Twitter deleted a post from the U.S. Embassy in China claiming Uyghur women had been “emancipated” from extremism and were no longer “baby-making machines.” The post was linked to an article denying the allegations of forced sterilization in Xinjiang.
Twitter said the post had “broken Twitter rules” but did not provide further details.
The post was linked to an article by state spokesperson, China Daily, and said, “Study shows that in the process of eradicating extremism, the minds of Uighur women in Xinjiang have emancipated themselves. and gender equality and reproductive health have been promoted, so that they are no longer babies. make machines. They are more confident and independent. “
The sentence was taken directly from the attached article, according to which an unpublished study by the Xinjiang Development Research Center found that the region’s decline in the birth rate and population growth rate in 2018 was due to the eradication of religious extremism.
“The changes were not caused by the ‘forced sterilization’ of the Uighur population, as some Western academics and politicians have repeatedly asserted,” he said, noting by name German researcher Adrian Zenz, who specializes in Xinjiang and Tibet by reviewing Chinese government documents. His research is a primary source of information on work programs in the two regions and has drawn the wrath of Chinese state media.
The Chinese Embassy’s Twitter account then reposted the story with a different caption: “Study shows population change in northwest China’s Xinjiang Uyghur Autonomous Region implies overall improvement. the quality of the population. A growing number of young people have chosen to devote more time and energy to personal development. ”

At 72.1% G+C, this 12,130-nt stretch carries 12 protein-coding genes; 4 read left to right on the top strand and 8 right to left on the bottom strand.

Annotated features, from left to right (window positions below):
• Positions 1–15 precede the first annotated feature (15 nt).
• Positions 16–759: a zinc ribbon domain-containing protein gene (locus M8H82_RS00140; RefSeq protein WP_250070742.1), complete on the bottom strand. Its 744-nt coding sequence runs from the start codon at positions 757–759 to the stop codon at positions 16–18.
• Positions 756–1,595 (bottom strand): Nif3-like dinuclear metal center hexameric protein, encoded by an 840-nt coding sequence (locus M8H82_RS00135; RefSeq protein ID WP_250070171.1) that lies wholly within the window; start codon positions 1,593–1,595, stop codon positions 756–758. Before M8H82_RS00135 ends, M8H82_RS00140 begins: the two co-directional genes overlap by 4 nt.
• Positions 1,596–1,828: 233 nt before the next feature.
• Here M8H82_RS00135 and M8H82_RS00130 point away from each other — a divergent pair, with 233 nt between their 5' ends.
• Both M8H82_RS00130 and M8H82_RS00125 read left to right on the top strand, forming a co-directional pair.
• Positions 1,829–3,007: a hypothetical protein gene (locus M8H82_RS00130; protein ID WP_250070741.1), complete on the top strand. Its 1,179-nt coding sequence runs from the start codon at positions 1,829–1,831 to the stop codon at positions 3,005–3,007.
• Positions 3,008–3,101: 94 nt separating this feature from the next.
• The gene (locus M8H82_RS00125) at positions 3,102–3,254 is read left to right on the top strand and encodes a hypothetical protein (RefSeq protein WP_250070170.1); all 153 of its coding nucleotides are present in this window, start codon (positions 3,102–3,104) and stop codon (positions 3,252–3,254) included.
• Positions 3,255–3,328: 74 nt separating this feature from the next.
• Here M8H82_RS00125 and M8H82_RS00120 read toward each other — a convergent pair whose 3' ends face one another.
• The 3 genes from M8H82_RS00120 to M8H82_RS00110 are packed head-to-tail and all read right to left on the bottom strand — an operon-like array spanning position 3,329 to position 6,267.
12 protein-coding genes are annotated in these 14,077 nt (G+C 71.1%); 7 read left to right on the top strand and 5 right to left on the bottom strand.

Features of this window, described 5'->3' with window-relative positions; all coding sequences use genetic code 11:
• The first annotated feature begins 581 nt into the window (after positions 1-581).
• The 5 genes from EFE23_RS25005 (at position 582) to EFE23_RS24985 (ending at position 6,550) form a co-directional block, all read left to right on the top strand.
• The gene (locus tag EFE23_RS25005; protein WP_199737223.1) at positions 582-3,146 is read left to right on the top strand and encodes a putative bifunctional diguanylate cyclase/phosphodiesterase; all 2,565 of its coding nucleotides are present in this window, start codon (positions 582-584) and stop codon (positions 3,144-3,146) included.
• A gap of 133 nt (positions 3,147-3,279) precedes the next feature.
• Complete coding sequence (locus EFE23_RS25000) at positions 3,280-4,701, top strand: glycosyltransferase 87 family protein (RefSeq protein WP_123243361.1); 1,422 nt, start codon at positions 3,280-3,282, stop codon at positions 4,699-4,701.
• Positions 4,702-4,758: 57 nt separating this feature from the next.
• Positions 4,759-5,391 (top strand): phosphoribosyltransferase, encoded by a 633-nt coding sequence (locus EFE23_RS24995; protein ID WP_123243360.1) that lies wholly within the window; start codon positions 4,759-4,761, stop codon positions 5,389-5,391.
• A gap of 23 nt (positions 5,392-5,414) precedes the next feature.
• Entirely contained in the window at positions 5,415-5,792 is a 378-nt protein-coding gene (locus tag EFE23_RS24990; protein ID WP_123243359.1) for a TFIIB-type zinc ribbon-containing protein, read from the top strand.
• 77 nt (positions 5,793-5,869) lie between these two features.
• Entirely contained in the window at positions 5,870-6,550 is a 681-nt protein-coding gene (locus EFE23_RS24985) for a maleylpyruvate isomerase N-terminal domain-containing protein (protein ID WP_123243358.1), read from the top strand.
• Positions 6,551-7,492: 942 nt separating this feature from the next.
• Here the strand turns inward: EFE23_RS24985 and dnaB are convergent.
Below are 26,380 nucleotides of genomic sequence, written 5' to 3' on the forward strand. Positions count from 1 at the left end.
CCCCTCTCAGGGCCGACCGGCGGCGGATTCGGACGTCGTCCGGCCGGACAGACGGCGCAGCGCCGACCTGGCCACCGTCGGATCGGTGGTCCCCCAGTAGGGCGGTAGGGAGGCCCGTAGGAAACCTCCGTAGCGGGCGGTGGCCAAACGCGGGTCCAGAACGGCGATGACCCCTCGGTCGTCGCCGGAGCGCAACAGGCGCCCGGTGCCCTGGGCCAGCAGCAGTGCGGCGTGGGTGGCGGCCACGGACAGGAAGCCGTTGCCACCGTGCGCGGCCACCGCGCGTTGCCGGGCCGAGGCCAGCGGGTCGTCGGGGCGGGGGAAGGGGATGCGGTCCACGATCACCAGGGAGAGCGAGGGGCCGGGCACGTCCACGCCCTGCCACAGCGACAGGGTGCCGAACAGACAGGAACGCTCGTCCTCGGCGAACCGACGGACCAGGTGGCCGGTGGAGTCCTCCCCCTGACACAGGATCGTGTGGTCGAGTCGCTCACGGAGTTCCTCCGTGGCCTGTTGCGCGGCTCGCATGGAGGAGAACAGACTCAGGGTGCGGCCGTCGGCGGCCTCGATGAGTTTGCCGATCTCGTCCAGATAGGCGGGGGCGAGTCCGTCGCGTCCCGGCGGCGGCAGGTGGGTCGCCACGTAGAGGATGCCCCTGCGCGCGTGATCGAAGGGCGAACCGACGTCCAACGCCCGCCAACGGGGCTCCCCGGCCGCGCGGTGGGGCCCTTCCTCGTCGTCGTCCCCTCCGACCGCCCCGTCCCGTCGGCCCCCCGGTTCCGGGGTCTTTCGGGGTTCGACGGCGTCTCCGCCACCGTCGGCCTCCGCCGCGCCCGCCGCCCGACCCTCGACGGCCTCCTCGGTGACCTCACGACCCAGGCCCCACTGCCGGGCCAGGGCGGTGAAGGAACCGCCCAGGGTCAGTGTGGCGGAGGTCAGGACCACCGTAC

Other Chinese state media reports said that women “spontaneously” took free IUDs and tubal ligation (a form of permanent surgical contraception), and that the changes in the birth rate were due to government restrictions. three children per family, poverty reduction and improved education, and changes in cultural practices of marriage and religious opposition to contraception.
In recent years, China has stepped up its crackdown on ethnic Muslim minorities in the Xinjiang region, including the mass internment of around one million people, intense human and digital surveillance, re-education programs, the suppression of religious activities and destruction of religious sites, forced labor and forced sterilization of women. Experts said these policies amounted to cultural genocide. China rejects the charges and says the camps are vocational training centers needed to fight religious extremism and terrorism.
A thorough investigation by the Associated Press found that authorities subjected hundreds of thousands of Uyghur women to pregnancy checks and forced intrauterine devices, sterilization and abortion. The PA found that birth rates collapsed by more than 60% between 2015 and 2018 in the predominantly Uyghur regions of Hotan and Kashgar, compared to a drop of 4.2% nationwide. The AP said its findings were based on government statistics, state documents and interviews with 30 ex-detainees, family members and a former instructor from the detention camp.
Statistics on the declining birth rate and population growth of Xinjiang’s Uyghurs have been known for months, but Chinese authorities have yet to attribute them to its “extremism eradication” programs.
In response to a CNN article on similar findings, the Chinese government said the decline in the birth rate was due to “the full implementation of the family planning policy.” He did not dispute the figures in the report.
In September, a Uyghur woman, Sidik, told the Guardian that she was forced to have an IUD at the age of 47 and be sterilized three years later. She said a text message – seen by the Guardian – came from the authorities and told her, “Don’t gamble with your life, don’t even try. “